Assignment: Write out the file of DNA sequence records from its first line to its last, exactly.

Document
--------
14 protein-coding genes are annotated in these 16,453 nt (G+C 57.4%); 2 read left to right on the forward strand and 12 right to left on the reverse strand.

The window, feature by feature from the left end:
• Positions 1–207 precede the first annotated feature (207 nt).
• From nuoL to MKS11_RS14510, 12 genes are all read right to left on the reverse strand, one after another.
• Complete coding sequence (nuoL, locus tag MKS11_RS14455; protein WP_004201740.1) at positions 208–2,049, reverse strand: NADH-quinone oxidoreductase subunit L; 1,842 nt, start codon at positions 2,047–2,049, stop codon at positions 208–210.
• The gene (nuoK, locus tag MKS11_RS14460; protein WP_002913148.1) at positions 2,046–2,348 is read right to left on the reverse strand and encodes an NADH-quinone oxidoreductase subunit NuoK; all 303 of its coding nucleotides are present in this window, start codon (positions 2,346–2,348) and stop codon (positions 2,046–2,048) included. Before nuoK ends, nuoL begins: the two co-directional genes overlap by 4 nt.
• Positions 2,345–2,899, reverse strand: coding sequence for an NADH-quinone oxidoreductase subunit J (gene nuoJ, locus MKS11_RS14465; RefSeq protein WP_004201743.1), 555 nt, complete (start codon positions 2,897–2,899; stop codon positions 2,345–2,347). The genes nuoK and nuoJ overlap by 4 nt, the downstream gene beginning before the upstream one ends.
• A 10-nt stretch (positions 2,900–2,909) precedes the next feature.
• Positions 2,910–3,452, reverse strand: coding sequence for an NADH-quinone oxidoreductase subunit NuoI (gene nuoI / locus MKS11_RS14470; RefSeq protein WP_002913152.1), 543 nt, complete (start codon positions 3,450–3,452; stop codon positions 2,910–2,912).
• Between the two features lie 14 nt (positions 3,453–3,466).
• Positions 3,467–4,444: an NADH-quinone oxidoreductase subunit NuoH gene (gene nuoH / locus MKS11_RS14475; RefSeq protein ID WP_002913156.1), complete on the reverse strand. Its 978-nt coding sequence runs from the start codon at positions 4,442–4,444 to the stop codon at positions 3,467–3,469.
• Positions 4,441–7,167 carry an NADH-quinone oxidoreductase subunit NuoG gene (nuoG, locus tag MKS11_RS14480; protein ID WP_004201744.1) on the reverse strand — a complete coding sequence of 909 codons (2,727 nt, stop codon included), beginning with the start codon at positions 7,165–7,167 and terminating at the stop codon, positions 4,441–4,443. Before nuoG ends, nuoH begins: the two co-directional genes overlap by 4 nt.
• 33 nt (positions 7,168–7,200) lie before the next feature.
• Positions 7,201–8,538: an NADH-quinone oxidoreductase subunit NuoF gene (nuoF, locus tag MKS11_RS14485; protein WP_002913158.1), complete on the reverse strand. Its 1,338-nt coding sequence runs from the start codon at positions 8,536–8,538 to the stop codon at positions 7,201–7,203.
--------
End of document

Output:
14 protein-coding genes are annotated in these 16,453 nt (G+C 57.4%); 2 read left to right on the forward strand and 12 right to left on the reverse strand.

The window, feature by feature from the left end:
• Positions 1–207 precede the first annotated feature (207 nt).
• From nuoL to MKS11_RS14510, 12 genes are all read right to left on the reverse strand, one after another.
• Complete coding sequence (nuoL, locus tag MKS11_RS14455; protein WP_004201740.1) at positions 208–2,049, reverse strand: NADH-quinone oxidoreductase subunit L; 1,842 nt, start codon at positions 2,047–2,049, stop codon at positions 208–210.
• The gene (nuoK, locus tag MKS11_RS14460; protein WP_002913148.1) at positions 2,046–2,348 is read right to left on the reverse strand and encodes an NADH-quinone oxidoreductase subunit NuoK; all 303 of its coding nucleotides are present in this window, start codon (positions 2,346–2,348) and stop codon (positions 2,046–2,048) included. Before nuoK ends, nuoL begins: the two co-directional genes overlap by 4 nt.
• Positions 2,345–2,899, reverse strand: coding sequence for an NADH-quinone oxidoreductase subunit J (gene nuoJ, locus MKS11_RS14465; RefSeq protein WP_004201743.1), 555 nt, complete (start codon positions 2,897–2,899; stop codon positions 2,345–2,347). The genes nuoK and nuoJ overlap by 4 nt, the downstream gene beginning before the upstream one ends.
• A 10-nt stretch (positions 2,900–2,909) precedes the next feature.
• Positions 2,910–3,452, reverse strand: coding sequence for an NADH-quinone oxidoreductase subunit NuoI (gene nuoI / locus MKS11_RS14470; RefSeq protein WP_002913152.1), 543 nt, complete (start codon positions 3,450–3,452; stop codon positions 2,910–2,912).
• Between the two features lie 14 nt (positions 3,453–3,466).
• Positions 3,467–4,444: an NADH-quinone oxidoreductase subunit NuoH gene (gene nuoH / locus MKS11_RS14475; RefSeq protein ID WP_002913156.1), complete on the reverse strand. Its 978-nt coding sequence runs from the start codon at positions 4,442–4,444 to the stop codon at positions 3,467–3,469.
• Positions 4,441–7,167 carry an NADH-quinone oxidoreductase subunit NuoG gene (nuoG, locus tag MKS11_RS14480; protein ID WP_004201744.1) on the reverse strand — a complete coding sequence of 909 codons (2,727 nt, stop codon included), beginning with the start codon at positions 7,165–7,167 and terminating at the stop codon, positions 4,441–4,443. Before nuoG ends, nuoH begins: the two co-directional genes overlap by 4 nt.
• 33 nt (positions 7,168–7,200) lie before the next feature.
• Positions 7,201–8,538: an NADH-quinone oxidoreductase subunit NuoF gene (nuoF, locus tag MKS11_RS14485; protein WP_002913158.1), complete on the reverse strand. Its 1,338-nt coding sequence runs from the start codon at positions 8,536–8,538 to the stop codon at positions 7,201–7,203.